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Say it is so, Joe

Trader Joe's float

Wasn’t New Year’s Day was a little strange this year, without a single college football game being played? Even the Rose Bowl Parade wasn’t held until Monday, January 2nd.

Nevertheless, I faithfully tuned in Monday morning to watch the annual flower-filled festivities.

At one point, Evanston native and perennial parade commentator John Naber told a brief story about the birth and growth of a local grocery store located right along the parade route.

(What could John Naber possibly know about small business? Well, besides being a famous Olympic Swimming Champion and sports commentator, he once hosted “The American Small Business Awards.”)

He talked about the smart overall strategy that “Joe” the business owner used, which was enough to catch my attention and get me to do some further research.

(I know, I know – I was supposed to be relaxing and watching a parade. But I just can’t help but spring into action at the slightest mention of the use of a smart small business strategy!)

Realize that I’m not writing this just to tell some charming story for history’s sake. My hope is that you, dear reader, will be inspired to implement similar strategies in your business so that you experience a similar story of success.

The owner’s basic idea, as Naber put it, was to target an affluent, niche market and provide high-quality products and services they couldn’t get anywhere else.

I could stop right there, because that alone is a recipe for success that almost all small business owners ignore in their misguided quest to try to be everything to everyone – thus falling into the deadly trap of being viewed as just another typical provider of their product or service.

But here are some more simple but brilliant strategies Joe has used over the years to differentiate his stores from all other grocery stores…

  • He focuses on Quality over Quantity – his average store carries about 4,000 different products, FAR below the typical grocery store that carries about 50,000.
  • He has created a unique personality for his stores in many ways, including:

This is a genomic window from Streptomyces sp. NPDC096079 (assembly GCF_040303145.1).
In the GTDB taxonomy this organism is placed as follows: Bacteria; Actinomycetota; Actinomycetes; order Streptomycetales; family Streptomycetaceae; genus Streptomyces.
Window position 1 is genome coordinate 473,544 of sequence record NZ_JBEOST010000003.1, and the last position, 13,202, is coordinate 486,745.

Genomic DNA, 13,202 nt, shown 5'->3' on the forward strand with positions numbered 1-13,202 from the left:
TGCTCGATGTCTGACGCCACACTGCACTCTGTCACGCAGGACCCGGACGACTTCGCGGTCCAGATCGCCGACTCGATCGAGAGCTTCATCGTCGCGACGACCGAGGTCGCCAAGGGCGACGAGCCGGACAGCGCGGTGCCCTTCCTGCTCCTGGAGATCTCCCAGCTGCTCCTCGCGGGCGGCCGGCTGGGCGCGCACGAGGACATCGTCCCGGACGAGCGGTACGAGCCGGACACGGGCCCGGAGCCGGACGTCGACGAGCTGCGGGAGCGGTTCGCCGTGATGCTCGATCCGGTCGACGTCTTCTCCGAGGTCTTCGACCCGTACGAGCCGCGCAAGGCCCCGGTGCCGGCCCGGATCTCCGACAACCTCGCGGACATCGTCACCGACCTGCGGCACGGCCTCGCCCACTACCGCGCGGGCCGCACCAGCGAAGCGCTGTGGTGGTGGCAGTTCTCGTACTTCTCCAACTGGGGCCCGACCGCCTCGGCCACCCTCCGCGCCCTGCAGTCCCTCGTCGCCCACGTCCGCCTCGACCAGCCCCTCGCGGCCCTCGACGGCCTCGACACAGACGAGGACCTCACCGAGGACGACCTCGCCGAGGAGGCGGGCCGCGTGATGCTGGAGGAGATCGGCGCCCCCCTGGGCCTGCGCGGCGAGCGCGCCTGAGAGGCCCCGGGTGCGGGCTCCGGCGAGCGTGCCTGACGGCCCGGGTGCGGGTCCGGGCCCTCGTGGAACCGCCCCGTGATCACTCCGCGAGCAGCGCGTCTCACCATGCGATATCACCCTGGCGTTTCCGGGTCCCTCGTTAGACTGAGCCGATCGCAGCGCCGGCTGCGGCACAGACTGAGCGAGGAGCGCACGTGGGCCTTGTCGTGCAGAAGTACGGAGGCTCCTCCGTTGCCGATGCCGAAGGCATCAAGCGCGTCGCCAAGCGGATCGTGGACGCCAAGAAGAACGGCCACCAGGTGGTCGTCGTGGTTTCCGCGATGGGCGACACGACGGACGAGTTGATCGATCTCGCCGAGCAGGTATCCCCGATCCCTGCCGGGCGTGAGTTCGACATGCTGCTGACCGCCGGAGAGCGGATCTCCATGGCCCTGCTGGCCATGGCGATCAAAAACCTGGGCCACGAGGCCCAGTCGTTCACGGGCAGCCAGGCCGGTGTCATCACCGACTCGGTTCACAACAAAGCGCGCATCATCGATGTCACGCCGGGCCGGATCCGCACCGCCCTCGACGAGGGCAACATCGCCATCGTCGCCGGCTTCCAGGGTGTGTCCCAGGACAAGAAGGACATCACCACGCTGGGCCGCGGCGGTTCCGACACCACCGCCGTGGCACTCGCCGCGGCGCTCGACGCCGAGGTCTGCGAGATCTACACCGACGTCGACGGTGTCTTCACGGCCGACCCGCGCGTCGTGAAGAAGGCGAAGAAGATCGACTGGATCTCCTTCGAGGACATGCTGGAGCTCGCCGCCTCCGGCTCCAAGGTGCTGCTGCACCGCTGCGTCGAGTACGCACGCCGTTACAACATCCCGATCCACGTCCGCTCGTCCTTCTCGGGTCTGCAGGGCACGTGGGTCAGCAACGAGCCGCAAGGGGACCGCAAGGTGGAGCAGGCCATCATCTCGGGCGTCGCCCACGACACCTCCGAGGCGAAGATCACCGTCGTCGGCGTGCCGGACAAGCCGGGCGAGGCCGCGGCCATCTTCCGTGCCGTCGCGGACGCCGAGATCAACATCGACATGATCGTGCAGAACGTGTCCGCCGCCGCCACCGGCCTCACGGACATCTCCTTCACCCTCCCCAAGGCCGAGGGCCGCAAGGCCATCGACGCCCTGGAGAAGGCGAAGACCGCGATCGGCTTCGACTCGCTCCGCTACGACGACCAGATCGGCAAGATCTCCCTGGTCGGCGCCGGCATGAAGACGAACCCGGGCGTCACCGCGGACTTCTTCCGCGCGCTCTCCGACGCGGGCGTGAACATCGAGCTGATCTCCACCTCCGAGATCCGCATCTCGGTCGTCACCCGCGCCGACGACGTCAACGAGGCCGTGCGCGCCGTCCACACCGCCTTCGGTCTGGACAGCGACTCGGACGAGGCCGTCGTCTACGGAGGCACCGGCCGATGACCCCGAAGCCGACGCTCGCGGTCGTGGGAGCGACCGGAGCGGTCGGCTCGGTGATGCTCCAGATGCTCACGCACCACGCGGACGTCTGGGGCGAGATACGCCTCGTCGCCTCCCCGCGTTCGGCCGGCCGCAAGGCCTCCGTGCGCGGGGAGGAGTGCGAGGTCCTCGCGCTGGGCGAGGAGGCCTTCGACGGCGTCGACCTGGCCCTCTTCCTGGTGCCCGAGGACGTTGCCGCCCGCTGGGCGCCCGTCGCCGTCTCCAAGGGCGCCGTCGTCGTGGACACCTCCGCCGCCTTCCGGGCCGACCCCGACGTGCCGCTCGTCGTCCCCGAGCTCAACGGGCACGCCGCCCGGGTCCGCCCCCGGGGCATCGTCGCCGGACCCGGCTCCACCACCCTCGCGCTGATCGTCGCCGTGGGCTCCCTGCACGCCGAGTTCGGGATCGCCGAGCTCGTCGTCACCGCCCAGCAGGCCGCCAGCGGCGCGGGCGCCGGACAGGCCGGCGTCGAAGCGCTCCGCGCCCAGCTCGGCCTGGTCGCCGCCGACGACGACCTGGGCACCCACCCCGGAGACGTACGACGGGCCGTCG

1. About 80% of the products he carries bear one of his own private labels
  2. His employees all wear Hawaiian-style shirts, instead of the typical, boring “grocery store employee uniforms” you find everywhere else
  3. Many of his stores’ products are gourmet and specialty items
  4. His stores were known to be “environmentally friendly” long before it became fashionable (his was the first to introduce reusable canvas bags – back in 1977)
  5. He runs fun, folksy radio ads full of interesting behind-the-scenes stories
  6. He started publishing a wildly-popular newsletter almost from the inception of his very first store, filling it with unique stories and personality
  • He takes care of his employees, providing above-average pay and benefits, even for part-time workers. This helps him attract much higher-quality employees than other grocery stores, who are well-known for providing unparalleled caring and cheerful service (they’re even known for singing in the aisles!). As a result, his chain has been included in MSN Money’s “Customer Service Hall of Fame” and in Ethisphere Magazine’s “Most Ethical Companies” list for each of the past three years.
  • For a time, he leased space in his stores to local butchers, who provided fresh, high-quality meats unavailable in any typical grocery store.
  • He consistently introduces about 10 new items every week (a tradition started back in 1977), so that shopping in his stores is never a run-of-the-mill, boring experience.
  • He insists on a 100% satisfaction, no-questions-asked guarantee policy – issuing refunds even on food items that have been partially consumed.
  • He ignores many of “the accepted rules” of the grocery store industry:
  1. He refuses to carry well-known, mass-market brands like Coca Cola, Budweiser and Procter & Gamble products
  2. He never charges suppliers for shelf space (and passes that savings directly on to his customers)
  3. He doesn’t accept coupons in any of his stores
  4. He doesn’t have customer loyalty cards
  5. He doesn’t run “weekly sales”, but features everyday low prices instead

Yes, this brilliant entrepreneur definitely takes a long-term, relationship-oriented approach to business.

By now, you may know what “Joe” I’m talking about.

It’s Joseph Coulombe, of course, founder and driving force of the Trader Joe’s chain that now numbers over 365 stores in 31 states and does over $8 Billion in business every year, earning it a ranking of #21 on the Supermarket News list of “The Top 75 Retailers Of 2011.” That’s a far cry from the chain’s humble beginning as a small chain of convenience stores in 1958 that changed its name to “Trader Joe’s” starting with one store – still in operation along the Rose Bowl Parade route – in 1967.

“We adopted a policy of not carrying anything we could not be outstanding in,” Coulombe told BusinessWeek in a 2008 interview. And in case you think that sounds simple or easy, Joe reminds us that “it took us about five years, because we had to create a whole new chain of logistics.”

Now, I know that you don’t likely own a chain of grocery stores, so you could easily use the excuse that while all of this is a good story, none of these strategies apply to your business.

But that won’t make you any money.

What will make you money is to go back over this article and figure out a way that you can use as many of these concepts and strategies as possible in your particular business.

When you do that, I’d love to read about it in a comment below.

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